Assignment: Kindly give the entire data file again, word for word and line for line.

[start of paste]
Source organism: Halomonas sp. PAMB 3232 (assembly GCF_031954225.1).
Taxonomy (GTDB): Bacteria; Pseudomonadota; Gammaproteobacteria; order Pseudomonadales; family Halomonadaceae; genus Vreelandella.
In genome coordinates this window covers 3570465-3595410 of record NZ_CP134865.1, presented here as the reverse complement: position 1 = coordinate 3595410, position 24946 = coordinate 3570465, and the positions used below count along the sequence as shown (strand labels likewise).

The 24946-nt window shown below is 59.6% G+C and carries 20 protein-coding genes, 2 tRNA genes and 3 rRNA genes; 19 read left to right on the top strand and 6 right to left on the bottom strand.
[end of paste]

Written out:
Source organism: Halomonas sp. PAMB 3232 (assembly GCF_031954225.1).
Taxonomy (GTDB): Bacteria; Pseudomonadota; Gammaproteobacteria; order Pseudomonadales; family Halomonadaceae; genus Vreelandella.
In genome coordinates this window covers 3570465-3595410 of record NZ_CP134865.1, presented here as the reverse complement: position 1 = coordinate 3595410, position 24946 = coordinate 3570465, and the positions used below count along the sequence as shown (strand labels likewise).

The 24946-nt window shown below is 59.6% G+C and carries 20 protein-coding genes, 2 tRNA genes and 3 rRNA genes; 19 read left to right on the top strand and 6 right to left on the bottom strand.